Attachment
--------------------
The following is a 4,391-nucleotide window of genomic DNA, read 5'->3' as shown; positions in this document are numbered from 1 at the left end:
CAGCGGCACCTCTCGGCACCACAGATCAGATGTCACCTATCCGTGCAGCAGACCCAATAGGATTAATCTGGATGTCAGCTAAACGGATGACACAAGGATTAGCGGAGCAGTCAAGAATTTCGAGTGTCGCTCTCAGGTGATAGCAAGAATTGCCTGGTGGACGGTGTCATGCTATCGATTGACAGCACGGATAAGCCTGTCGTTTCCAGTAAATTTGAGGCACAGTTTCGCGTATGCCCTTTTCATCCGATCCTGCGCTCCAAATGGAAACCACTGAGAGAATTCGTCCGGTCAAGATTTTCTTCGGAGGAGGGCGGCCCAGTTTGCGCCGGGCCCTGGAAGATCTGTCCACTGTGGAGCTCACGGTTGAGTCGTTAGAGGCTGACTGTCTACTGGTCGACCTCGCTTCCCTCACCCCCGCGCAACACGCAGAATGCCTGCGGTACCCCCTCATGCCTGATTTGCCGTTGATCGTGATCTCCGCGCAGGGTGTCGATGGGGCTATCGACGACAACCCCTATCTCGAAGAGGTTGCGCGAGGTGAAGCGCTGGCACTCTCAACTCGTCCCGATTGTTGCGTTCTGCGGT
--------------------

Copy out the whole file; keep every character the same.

The following is a 4,391-nucleotide window of genomic DNA, read 5'->3' as shown; positions in this document are numbered from 1 at the left end:
CAGCGGCACCTCTCGGCACCACAGATCAGATGTCACCTATCCGTGCAGCAGACCCAATAGGATTAATCTGGATGTCAGCTAAACGGATGACACAAGGATTAGCGGAGCAGTCAAGAATTTCGAGTGTCGCTCTCAGGTGATAGCAAGAATTGCCTGGTGGACGGTGTCATGCTATCGATTGACAGCACGGATAAGCCTGTCGTTTCCAGTAAATTTGAGGCACAGTTTCGCGTATGCCCTTTTCATCCGATCCTGCGCTCCAAATGGAAACCACTGAGAGAATTCGTCCGGTCAAGATTTTCTTCGGAGGAGGGCGGCCCAGTTTGCGCCGGGCCCTGGAAGATCTGTCCACTGTGGAGCTCACGGTTGAGTCGTTAGAGGCTGACTGTCTACTGGTCGACCTCGCTTCCCTCACCCCCGCGCAACACGCAGAATGCCTGCGGTACCCCCTCATGCCTGATTTGCCGTTGATCGTGATCTCCGCGCAGGGTGTCGATGGGGCTATCGACGACAACCCCTATCTCGAAGAGGTTGCGCGAGGTGAAGCGCTGGCACTCTCAACTCGTCCCGATTGTTGCGTTCTGCGGT